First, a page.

Second, treaty-based solutions don't adequately address the power imbalance in the investor-host state relationship. Investment treaties protect investors more than host states. Also, the investor-state dispute system has more consequences for developing countries. And there is disregard for public interest concerns in the award of damages to investors.
Third, embracing market-based solutions led by transnational corporations may reinforce climate injustice while barely reducing emissions. The profit-oriented nature of the investment approach exacerbates the existing debt challenges of developing countries.
Fourth, the risks of investor-state disputes, heavy damages and compensation are generally skewed against developing countries. This affects their capacity to take climate action.
Legal instruments protect foreign investors. The legal protection of foreign direct investment under public international law is guaranteed by international investment agreements and bilateral investment treaties. In addition, multilateral investment treaties, such as the Energy Charter Treaty , and some free trade agreements also protect direct investment.
An investor can sue a host state for violations of treaties or investment agreements and get damages. Developing countries have been on the receiving end of punitive damages. This has led to calls for reform of the arbitration regime that applies to investors and states.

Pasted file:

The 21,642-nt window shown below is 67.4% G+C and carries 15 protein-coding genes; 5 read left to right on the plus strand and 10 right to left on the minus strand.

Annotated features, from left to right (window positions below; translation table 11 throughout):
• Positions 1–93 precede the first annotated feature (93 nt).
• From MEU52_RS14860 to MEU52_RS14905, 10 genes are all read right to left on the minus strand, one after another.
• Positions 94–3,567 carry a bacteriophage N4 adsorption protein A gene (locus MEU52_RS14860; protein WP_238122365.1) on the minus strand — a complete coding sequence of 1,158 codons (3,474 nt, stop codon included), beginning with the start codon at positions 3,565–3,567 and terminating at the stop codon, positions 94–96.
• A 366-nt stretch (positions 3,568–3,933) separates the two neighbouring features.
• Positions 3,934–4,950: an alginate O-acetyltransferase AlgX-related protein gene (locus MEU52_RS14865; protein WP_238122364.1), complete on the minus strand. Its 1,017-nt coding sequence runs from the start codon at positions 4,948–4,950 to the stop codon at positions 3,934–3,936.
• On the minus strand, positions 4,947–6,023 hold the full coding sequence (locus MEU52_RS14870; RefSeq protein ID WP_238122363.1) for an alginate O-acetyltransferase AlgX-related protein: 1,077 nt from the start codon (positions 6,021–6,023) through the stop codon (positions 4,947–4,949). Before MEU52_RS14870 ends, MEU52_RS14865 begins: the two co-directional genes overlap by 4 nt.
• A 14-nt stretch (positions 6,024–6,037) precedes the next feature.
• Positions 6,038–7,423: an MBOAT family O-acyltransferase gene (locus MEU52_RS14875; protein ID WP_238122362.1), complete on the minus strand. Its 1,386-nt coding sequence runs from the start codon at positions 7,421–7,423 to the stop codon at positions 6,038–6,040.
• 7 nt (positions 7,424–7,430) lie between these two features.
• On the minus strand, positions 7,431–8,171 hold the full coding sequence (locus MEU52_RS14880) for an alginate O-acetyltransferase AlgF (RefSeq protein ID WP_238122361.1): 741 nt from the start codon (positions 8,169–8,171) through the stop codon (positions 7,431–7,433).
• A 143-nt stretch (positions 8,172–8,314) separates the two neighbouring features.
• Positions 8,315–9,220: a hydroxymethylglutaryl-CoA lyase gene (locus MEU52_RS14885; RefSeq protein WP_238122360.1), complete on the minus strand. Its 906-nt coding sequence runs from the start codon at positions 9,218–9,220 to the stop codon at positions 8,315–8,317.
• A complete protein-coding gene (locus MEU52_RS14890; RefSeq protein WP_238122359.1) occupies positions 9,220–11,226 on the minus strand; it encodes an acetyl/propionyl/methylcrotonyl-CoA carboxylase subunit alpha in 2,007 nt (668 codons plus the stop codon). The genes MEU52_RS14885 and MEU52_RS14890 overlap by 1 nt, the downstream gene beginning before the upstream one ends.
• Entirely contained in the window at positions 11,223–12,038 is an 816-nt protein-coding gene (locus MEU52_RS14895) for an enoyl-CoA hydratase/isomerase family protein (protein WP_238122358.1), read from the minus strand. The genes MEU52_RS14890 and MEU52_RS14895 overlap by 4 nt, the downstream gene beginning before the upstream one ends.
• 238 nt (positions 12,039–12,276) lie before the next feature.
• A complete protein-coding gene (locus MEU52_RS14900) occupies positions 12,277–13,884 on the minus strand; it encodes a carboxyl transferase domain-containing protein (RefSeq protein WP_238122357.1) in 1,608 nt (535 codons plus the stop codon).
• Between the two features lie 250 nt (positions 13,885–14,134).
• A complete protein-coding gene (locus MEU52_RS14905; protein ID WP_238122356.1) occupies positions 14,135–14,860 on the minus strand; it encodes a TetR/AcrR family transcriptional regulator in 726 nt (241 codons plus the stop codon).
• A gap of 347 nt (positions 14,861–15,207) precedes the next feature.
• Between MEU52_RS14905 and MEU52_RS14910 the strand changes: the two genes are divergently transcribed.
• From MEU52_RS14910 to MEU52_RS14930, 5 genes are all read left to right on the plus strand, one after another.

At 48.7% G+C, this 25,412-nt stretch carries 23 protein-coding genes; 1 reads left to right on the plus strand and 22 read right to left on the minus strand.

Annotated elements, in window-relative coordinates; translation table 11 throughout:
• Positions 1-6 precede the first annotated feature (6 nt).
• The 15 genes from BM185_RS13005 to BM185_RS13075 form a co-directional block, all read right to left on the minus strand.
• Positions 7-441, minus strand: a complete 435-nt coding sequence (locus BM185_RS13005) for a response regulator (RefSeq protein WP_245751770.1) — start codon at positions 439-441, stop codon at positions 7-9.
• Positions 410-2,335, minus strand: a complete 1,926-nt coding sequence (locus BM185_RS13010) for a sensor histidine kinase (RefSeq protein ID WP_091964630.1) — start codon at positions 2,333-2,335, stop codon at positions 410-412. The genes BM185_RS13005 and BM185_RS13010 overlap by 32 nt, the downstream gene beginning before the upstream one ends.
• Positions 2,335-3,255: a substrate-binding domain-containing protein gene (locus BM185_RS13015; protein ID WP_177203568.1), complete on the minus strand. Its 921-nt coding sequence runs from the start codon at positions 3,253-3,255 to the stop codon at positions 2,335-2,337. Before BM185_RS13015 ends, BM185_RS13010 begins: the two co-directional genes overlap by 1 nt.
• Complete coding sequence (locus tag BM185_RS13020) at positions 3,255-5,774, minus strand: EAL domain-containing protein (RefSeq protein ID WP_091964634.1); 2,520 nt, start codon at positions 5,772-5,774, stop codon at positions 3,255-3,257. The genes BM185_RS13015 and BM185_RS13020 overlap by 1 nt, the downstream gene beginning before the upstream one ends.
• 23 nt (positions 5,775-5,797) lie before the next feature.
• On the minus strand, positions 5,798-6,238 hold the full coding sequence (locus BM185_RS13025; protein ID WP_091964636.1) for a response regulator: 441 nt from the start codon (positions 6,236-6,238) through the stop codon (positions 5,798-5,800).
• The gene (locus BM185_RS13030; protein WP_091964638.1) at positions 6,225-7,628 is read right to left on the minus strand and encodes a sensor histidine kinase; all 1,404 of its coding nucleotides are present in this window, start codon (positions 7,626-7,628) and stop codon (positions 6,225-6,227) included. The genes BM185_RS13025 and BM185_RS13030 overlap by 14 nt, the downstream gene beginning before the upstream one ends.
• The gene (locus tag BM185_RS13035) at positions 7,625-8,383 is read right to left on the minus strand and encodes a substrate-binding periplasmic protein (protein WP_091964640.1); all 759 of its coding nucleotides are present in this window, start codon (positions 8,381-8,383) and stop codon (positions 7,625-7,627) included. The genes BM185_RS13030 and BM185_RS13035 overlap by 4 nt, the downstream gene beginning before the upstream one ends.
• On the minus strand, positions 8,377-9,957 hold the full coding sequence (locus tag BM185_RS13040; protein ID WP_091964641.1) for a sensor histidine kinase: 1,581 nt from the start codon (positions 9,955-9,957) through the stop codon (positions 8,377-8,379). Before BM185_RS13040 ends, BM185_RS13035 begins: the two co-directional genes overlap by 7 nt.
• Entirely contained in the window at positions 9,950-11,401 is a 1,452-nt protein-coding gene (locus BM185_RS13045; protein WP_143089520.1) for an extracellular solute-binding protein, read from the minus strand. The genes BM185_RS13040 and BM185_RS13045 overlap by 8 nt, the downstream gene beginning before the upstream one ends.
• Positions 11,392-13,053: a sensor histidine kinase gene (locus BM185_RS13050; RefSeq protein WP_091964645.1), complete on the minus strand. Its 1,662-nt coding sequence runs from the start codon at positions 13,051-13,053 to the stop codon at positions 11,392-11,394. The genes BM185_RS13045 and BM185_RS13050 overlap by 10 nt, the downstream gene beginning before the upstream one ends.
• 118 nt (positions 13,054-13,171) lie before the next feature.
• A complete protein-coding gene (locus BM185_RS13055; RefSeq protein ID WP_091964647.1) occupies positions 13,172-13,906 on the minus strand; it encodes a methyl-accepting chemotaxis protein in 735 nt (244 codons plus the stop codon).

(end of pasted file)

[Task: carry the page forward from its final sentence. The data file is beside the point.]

What should be done?
The design of the global transition from fossil fuels to net-zero emissions must account for the economic differences between countries and allow for multiple pathways. This is particularly true for developing countries that must reorganise their economies to attract investments that reduce emissions and generate socioeconomic development, while addressing their debt exposures.
The misalignment of climate change law and international investment law deepens this challenge. This is because many African states depend on the extractive industry to sustain their economies. In addition, the global transition to renewable energy has wider ramifications to produce batteries, electric vehicles, and other renewable energy systems. All require mineral resources from the global south.
Green or climate-friendly investment places global south countries in an unequal position on the international energy chart.
Developing countries, therefore, face the dilemma of balancing fossil fuel extraction with climate-friendly investments. Increased demands for electric vehicles and renewable energy present opportunities for developing states. But many lack the capacity to capture parts of the supply chains of the new green economy.
The transition to net-zero emissions thus poses several problems : climate crisis, extreme poverty, and lack of access to energy.
Olabisi D. Akinkugbe does not work for, consult, own shares in or receive funding from any company or organisation that would benefit from this article, and has disclosed no relevant affiliations beyond their academic appointment.
By Olabisi D. Akinkugbe, Associate Professor & Viscount Bennett Professor of Law, Dalhousie University